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Teenage pregnancy is known to have physical, emotional, and psychosocial effects. Because of these risks, family planning and contraception messages have been disseminated in various forms of media, but their association with teenage pregnancy has not been studied previously in the Philippines. This study aims to examine the association between exposure to various family planning and contraception messages disseminated in various media channels and pregnancy among Filipino women aged 15–19. The study also intended to examine interactions between the different media channels where these family planning and contraception messages are being disseminated on their effect on teenage pregnancy.


We used data from the individual recode of the 2017 Philippine National Demographic and Health Survey. We used logistic regression for survey data to study the association between exposure to family planning and contraception messages and teenage pregnancy.


Out of 5120 respondents, 44% of respondents have accessed information on contraception from the internet, 25% have heard information about contraception through the radio, 55% of respondents have heard about contraception via television, 15% have read about contraception in the newspapers and magazines, and only 6% have received information on contraception via short messaging service (SMS). There were 420 (8.56%) who have ever been pregnant. After adjusting for confounding variables, those who were exposed to family planning/contraceptive messages via the internet (aOR: 0.90; 95% CI: 0.59, 1.35) and newspapers/magazines (aOR: 0.78; 95% CI: 0.44, 1.41) have lower odds of teenage pregnancy, but no strong evidence of their effectiveness. On the other hand, exposure to family planning messages through the radio (aOR: 1.06; 95% CI: 0.71, 1.59), television (aOR: 1.09; 95% CI: 0.72, 1.65), and short messaging service (aOR: 1.29; 95% CI: 0.51, 3.22) marginally increase the risk of teenage pregnancy. We did not find any pairwise interactions between the different exposure variables.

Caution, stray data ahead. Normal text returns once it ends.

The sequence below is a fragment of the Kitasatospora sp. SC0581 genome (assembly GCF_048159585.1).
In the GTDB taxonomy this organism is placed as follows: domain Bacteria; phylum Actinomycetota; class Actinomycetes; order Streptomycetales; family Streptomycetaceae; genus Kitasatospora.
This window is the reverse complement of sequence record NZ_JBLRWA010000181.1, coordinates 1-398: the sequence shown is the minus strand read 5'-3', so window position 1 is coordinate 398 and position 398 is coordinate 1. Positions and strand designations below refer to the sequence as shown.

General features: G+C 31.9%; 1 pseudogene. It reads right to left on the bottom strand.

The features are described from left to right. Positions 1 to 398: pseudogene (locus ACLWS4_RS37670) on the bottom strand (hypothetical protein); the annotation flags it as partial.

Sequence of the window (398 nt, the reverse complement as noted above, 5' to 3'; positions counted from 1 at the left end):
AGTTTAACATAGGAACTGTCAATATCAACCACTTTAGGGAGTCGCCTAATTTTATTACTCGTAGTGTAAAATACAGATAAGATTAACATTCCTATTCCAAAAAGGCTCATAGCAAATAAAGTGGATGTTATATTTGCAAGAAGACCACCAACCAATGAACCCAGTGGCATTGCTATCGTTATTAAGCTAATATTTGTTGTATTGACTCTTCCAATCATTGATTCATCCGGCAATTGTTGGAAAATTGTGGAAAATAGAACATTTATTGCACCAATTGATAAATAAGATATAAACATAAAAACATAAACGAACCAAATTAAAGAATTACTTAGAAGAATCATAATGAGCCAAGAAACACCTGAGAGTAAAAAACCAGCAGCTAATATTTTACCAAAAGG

Our results highlight the need to improve the content and key messages of contraceptive and family planning messages in the Philippines, especially those that are broadcasted online and in print media. There is also a need to increase the reach of these different family planning and contraception messages, especially by utilizing social media and other print and online media platforms commonly used by the youth.